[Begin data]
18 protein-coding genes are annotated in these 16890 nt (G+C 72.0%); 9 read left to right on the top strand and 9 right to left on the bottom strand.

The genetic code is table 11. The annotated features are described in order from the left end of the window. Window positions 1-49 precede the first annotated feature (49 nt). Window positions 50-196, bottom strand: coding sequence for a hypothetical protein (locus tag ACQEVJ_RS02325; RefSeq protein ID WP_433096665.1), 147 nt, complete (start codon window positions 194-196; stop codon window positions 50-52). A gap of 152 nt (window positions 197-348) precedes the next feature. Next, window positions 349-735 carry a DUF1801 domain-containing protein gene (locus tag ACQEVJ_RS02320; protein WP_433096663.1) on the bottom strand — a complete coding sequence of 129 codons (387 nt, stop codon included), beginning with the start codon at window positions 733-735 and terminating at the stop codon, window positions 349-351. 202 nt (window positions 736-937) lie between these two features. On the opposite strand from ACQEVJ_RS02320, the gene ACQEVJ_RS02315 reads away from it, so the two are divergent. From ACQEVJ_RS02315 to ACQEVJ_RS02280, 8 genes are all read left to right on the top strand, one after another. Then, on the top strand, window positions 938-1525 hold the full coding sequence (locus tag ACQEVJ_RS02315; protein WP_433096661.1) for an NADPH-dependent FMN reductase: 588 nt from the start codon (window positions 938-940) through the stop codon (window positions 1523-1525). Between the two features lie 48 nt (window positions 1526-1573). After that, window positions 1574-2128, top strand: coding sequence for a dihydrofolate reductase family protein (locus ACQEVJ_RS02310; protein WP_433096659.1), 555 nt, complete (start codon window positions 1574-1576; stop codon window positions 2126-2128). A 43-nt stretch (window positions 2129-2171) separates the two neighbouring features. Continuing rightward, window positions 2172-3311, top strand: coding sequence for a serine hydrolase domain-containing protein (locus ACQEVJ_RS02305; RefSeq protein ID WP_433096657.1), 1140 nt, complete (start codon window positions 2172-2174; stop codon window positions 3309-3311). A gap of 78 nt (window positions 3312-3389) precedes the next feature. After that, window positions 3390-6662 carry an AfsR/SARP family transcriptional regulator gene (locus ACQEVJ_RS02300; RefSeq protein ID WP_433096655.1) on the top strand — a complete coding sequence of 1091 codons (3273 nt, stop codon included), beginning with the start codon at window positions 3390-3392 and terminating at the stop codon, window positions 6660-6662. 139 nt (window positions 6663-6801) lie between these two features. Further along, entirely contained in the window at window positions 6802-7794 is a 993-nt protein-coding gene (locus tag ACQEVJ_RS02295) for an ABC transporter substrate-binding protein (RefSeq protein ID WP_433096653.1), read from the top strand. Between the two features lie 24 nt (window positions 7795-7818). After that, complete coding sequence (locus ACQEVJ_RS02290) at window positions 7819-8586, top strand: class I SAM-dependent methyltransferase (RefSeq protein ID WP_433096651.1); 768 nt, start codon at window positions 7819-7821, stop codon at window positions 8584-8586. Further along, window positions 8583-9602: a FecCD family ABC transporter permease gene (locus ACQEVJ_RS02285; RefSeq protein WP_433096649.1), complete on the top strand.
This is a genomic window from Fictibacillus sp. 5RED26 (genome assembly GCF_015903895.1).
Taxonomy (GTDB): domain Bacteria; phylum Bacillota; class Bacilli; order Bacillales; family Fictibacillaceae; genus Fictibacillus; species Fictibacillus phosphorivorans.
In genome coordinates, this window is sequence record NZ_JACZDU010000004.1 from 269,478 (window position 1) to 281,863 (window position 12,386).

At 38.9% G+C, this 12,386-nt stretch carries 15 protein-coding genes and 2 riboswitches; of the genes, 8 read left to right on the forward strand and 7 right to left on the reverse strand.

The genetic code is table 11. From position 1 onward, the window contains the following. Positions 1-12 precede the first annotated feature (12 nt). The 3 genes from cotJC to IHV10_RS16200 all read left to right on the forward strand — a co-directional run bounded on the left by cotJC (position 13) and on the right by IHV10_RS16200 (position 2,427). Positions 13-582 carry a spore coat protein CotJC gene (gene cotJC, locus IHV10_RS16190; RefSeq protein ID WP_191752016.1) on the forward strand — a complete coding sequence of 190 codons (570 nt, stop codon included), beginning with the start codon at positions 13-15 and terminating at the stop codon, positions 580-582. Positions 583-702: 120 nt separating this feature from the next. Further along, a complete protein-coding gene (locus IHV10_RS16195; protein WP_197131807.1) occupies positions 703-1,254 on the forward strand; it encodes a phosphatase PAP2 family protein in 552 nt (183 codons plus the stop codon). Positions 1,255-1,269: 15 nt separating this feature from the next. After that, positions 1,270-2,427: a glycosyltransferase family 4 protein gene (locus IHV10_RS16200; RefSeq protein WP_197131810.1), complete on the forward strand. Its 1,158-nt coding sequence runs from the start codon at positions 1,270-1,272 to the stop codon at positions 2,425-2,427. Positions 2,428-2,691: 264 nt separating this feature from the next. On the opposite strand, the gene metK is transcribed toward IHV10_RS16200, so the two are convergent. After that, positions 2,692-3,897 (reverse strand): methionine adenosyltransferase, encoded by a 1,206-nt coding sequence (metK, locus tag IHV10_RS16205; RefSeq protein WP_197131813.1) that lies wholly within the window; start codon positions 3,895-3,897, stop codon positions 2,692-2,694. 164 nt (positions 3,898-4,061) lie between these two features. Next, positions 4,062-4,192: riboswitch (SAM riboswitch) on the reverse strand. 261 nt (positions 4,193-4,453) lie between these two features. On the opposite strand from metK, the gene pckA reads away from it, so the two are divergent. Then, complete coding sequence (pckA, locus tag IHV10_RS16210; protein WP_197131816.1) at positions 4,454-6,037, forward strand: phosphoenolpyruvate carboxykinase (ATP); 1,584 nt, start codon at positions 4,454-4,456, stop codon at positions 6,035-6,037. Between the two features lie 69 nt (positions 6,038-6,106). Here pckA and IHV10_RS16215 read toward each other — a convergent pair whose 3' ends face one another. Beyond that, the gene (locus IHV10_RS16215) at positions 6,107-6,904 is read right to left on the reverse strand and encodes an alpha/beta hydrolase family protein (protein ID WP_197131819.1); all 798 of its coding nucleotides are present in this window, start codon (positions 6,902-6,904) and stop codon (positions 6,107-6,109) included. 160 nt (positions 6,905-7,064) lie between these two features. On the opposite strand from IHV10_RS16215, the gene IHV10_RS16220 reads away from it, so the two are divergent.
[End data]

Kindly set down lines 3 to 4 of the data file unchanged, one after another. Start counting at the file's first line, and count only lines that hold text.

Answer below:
This is a genomic window from Fictibacillus sp. 5RED26 (genome assembly GCF_015903895.1).
Taxonomy (GTDB): domain Bacteria; phylum Bacillota; class Bacilli; order Bacillales; family Fictibacillaceae; genus Fictibacillus; species Fictibacillus phosphorivorans.